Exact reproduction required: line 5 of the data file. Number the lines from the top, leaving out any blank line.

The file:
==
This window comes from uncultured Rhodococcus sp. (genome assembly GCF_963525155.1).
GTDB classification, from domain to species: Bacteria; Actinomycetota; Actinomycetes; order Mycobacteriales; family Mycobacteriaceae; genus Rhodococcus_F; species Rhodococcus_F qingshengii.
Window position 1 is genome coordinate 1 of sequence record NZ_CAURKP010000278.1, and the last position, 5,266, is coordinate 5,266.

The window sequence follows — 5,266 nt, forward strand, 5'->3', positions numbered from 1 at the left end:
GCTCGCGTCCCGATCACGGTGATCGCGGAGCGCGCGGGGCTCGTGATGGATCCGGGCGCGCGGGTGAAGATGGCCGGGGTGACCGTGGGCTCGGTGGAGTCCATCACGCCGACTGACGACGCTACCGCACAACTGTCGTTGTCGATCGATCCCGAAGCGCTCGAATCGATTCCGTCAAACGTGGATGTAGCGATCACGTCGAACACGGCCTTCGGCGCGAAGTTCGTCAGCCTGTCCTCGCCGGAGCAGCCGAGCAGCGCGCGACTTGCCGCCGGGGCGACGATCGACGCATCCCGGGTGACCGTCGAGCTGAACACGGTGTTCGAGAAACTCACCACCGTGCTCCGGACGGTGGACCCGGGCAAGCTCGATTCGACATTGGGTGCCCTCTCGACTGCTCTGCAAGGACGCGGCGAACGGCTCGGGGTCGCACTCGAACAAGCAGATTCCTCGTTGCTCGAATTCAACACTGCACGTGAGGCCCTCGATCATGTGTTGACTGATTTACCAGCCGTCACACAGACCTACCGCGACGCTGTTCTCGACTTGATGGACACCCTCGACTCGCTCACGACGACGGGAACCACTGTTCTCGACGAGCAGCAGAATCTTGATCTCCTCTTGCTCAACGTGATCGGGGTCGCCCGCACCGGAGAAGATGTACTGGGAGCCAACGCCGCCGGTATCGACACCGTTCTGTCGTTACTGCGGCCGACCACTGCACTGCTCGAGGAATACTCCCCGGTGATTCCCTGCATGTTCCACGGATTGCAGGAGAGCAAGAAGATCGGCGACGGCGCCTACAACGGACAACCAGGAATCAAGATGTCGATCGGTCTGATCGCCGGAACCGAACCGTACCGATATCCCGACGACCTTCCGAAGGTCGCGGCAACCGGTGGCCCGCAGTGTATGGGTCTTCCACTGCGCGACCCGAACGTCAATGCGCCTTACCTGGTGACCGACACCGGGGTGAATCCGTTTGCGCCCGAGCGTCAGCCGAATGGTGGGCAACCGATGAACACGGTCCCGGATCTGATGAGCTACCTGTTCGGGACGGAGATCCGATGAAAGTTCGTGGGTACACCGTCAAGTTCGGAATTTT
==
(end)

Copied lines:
GCTCGCGTCCCGATCACGGTGATCGCGGAGCGCGCGGGGCTCGTGATGGATCCGGGCGCGCGGGTGAAGATGGCCGGGGTGACCGTGGGCTCGGTGGAGTCCATCACGCCGACTGACGACGCTACCGCACAACTGTCGTTGTCGATCGATCCCGAAGCGCTCGAATCGATTCCGTCAAACGTGGATGTAGCGATCACGTCGAACACGGCCTTCGGCGCGAAGTTCGTCAGCCTGTCCTCGCCGGAGCAGCCGAGCAGCGCGCGACTTGCCGCCGGGGCGACGATCGACGCATCCCGGGTGACCGTCGAGCTGAACACGGTGTTCGAGAAACTCACCACCGTGCTCCGGACGGTGGACCCGGGCAAGCTCGATTCGACATTGGGTGCCCTCTCGACTGCTCTGCAAGGACGCGGCGAACGGCTCGGGGTCGCACTCGAACAAGCAGATTCCTCGTTGCTCGAATTCAACACTGCACGTGAGGCCCTCGATCATGTGTTGACTGATTTACCAGCCGTCACACAGACCTACCGCGACGCTGTTCTCGACTTGATGGACACCCTCGACTCGCTCACGACGACGGGAACCACTGTTCTCGACGAGCAGCAGAATCTTGATCTCCTCTTGCTCAACGTGATCGGGGTCGCCCGCACCGGAGAAGATGTACTGGGAGCCAACGCCGCCGGTATCGACACCGTTCTGTCGTTACTGCGGCCGACCACTGCACTGCTCGAGGAATACTCCCCGGTGATTCCCTGCATGTTCCACGGATTGCAGGAGAGCAAGAAGATCGGCGACGGCGCCTACAACGGACAACCAGGAATCAAGATGTCGATCGGTCTGATCGCCGGAACCGAACCGTACCGATATCCCGACGACCTTCCGAAGGTCGCGGCAACCGGTGGCCCGCAGTGTATGGGTCTTCCACTGCGCGACCCGAACGTCAATGCGCCTTACCTGGTGACCGACACCGGGGTGAATCCGTTTGCGCCCGAGCGTCAGCCGAATGGTGGGCAACCGATGAACACGGTCCCGGATCTGATGAGCTACCTGTTCGGGACGGAGATCCGATGAAAGTTCGTGGGTACACCGTCAAGTTCGGAATTTT